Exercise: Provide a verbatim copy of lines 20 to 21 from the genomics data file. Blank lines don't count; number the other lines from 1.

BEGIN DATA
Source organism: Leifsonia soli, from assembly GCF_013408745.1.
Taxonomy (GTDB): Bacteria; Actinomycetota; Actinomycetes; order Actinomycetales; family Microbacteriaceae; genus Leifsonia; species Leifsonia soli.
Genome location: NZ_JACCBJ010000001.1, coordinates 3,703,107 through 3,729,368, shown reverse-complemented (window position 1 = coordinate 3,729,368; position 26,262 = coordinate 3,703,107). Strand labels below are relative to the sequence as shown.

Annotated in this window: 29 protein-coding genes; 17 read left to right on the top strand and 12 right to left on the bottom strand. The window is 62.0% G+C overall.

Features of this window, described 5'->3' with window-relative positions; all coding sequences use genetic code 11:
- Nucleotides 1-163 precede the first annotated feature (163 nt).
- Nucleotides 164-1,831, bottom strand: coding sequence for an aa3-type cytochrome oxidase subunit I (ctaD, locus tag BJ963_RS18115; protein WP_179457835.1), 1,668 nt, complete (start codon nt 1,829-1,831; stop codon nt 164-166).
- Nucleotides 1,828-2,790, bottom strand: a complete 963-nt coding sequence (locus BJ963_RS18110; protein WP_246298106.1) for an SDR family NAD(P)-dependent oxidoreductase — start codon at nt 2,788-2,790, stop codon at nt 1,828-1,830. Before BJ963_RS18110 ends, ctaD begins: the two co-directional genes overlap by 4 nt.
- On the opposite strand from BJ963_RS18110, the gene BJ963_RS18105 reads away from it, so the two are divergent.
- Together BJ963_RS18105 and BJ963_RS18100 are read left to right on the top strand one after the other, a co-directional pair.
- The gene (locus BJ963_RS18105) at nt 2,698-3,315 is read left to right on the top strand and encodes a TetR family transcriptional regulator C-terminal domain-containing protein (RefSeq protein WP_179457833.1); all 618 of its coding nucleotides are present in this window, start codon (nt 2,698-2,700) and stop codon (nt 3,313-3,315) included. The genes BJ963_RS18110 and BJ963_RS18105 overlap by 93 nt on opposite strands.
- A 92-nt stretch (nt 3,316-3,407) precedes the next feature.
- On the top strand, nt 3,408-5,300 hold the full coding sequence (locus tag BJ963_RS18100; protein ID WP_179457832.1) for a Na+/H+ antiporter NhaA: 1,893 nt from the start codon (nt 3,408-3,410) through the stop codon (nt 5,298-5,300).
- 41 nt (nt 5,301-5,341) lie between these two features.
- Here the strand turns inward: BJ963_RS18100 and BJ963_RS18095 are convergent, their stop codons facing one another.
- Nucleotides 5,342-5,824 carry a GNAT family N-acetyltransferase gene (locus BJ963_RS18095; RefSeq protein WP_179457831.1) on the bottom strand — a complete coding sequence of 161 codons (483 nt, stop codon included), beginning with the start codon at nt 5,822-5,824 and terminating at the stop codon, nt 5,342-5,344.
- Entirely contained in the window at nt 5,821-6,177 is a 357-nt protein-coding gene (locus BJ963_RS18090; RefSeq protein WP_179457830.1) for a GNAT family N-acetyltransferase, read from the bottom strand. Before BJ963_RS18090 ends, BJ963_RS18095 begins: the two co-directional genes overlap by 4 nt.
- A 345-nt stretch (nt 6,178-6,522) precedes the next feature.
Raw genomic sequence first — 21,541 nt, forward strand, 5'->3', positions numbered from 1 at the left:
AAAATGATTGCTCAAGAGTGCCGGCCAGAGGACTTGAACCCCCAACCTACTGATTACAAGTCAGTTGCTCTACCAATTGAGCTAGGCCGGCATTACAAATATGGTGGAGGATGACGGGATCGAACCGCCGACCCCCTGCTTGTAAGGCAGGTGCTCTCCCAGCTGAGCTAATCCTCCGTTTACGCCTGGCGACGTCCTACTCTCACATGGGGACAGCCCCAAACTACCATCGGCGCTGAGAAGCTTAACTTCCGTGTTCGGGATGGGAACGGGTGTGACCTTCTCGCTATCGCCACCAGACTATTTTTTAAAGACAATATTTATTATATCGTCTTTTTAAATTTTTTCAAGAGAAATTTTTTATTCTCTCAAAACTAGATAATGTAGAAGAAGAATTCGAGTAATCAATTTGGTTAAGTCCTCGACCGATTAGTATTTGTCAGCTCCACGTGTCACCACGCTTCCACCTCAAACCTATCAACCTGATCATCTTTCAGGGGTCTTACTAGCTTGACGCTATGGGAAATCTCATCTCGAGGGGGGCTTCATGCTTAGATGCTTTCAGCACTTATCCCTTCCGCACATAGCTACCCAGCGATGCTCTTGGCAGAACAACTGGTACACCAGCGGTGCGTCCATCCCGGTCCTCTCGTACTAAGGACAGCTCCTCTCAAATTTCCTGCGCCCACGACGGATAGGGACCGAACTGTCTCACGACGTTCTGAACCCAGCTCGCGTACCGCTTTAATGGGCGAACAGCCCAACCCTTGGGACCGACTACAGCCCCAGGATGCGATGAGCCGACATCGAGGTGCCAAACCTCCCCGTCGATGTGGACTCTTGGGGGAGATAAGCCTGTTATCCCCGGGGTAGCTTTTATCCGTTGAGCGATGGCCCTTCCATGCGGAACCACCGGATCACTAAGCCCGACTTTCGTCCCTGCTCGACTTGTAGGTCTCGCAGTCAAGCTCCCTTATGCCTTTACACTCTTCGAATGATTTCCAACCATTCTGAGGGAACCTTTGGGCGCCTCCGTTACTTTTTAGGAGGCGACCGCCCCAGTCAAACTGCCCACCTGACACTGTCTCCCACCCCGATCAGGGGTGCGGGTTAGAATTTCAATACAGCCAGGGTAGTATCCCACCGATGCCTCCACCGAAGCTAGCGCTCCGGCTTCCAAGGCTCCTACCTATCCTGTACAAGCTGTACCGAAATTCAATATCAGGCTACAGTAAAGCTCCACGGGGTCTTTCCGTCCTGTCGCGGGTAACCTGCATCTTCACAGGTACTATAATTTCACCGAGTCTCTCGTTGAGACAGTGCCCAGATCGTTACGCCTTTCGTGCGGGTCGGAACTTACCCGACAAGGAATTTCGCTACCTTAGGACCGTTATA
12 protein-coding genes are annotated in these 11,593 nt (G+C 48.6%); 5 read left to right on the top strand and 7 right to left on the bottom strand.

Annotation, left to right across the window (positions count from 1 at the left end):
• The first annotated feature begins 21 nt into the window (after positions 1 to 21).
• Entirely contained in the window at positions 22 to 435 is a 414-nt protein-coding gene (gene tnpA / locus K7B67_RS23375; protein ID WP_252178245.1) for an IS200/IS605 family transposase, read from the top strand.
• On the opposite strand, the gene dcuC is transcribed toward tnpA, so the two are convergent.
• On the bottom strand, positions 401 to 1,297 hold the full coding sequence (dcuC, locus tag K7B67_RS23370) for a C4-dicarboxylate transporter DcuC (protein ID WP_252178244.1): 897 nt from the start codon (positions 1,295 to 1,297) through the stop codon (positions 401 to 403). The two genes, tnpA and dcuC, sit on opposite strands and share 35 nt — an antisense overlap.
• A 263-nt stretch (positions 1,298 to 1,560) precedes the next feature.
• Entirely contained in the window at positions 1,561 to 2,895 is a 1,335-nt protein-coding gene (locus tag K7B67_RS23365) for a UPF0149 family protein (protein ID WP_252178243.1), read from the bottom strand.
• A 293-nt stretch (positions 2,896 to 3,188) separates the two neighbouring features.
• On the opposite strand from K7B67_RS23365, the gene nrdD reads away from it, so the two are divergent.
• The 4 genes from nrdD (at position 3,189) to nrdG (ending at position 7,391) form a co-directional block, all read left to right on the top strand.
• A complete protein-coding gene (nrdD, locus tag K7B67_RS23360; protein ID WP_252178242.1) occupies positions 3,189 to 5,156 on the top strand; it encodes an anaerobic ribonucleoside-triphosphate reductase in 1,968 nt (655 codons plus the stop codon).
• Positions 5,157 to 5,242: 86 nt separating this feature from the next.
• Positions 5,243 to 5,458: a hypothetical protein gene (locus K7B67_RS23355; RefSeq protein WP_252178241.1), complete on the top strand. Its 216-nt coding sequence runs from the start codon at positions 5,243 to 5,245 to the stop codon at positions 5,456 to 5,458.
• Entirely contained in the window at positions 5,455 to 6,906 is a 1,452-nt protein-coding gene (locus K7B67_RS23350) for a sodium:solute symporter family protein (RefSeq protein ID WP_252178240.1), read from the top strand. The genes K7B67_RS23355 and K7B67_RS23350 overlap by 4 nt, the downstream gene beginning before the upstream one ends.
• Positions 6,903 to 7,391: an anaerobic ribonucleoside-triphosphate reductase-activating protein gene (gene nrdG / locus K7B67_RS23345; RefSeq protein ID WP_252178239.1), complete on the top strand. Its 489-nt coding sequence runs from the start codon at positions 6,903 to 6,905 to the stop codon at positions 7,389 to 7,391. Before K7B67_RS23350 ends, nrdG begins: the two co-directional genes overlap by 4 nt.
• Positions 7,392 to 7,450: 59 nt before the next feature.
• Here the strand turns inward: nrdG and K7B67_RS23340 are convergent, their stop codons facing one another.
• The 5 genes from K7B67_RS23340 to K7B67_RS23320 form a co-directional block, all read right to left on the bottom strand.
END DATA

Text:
AAAATGATTGCTCAAGAGTGCCGGCCAGAGGACTTGAACCCCCAACCTACTGATTACAAGTCAGTTGCTCTACCAATTGAGCTAGGCCGGCATTACAAATATGGTGGAGGATGACGGGATCGAACCGCCGACCCCCTGCTTGTAAGGCAGGTGCTCTCCCAGCTGAGCTAATCCTCCGTTTACGCCTGGCGACGTCCTACTCTCACATGGGGACAGCCCCAAACTACCATCGGCGCTGAGAAGCTTAACTTCCGTGTTCGGGATGGGAACGGGTGTGACCTTCTCGCTATCGCCACCAGACTATTTTTTAAAGACAATATTTATTATATCGTCTTTTTAAATTTTTTCAAGAGAAATTTTTTATTCTCTCAAAACTAGATAATGTAGAAGAAGAATTCGAGTAATCAATTTGGTTAAGTCCTCGACCGATTAGTATTTGTCAGCTCCACGTGTCACCACGCTTCCACCTCAAACCTATCAACCTGATCATCTTTCAGGGGTCTTACTAGCTTGACGCTATGGGAAATCTCATCTCGAGGGGGGCTTCATGCTTAGATGCTTTCAGCACTTATCCCTTCCGCACATAGCTACCCAGCGATGCTCTTGGCAGAACAACTGGTACACCAGCGGTGCGTCCATCCCGGTCCTCTCGTACTAAGGACAGCTCCTCTCAAATTTCCTGCGCCCACGACGGATAGGGACCGAACTGTCTCACGACGTTCTGAACCCAGCTCGCGTACCGCTTTAATGGGCGAACAGCCCAACCCTTGGGACCGACTACAGCCCCAGGATGCGATGAGCCGACATCGAGGTGCCAAACCTCCCCGTCGATGTGGACTCTTGGGGGAGATAAGCCTGTTATCCCCGGGGTAGCTTTTATCCGTTGAGCGATGGCCCTTCCATGCGGAACCACCGGATCACTAAGCCCGACTTTCGTCCCTGCTCGACTTGTAGGTCTCGCAGTCAAGCTCCCTTATGCCTTTACACTCTTCGAATGATTTCCAACCATTCTGAGGGAACCTTTGGGCGCCTCCGTTACTTTTTAGGAGGCGACCGCCCCAGTCAAACTGCCCACCTGACACTGTCTCCCACCCCGATCAGGGGTGCGGGTTAGAATTTCAATACAGCCAGGGTAGTATCCCACCGATGCCTCCACCGAAGCTAGCGCTCCGGCTTCCAAGGCTCCTACCTATCCTGTACAAGCTGTACCGAAATTCAATATCAGGCTACAGTAAAGCTCCACGGGGTCTTTCCGTCCTGTCGCGGGTAACCTGCATCTTCACAGGTACTATAATTTCACCGAGTCTCTCGTTGAGACAGTGCCCAGATCGTTACGCCTTTCGTGCGGGTCGGAACTTACCCGACAAGGAATTTCGCTACCTTAGGACCGTTATA
12 protein-coding genes are annotated in these 11,593 nt (G+C 48.6%); 5 read left to right on the top strand and 7 right to left on the bottom strand.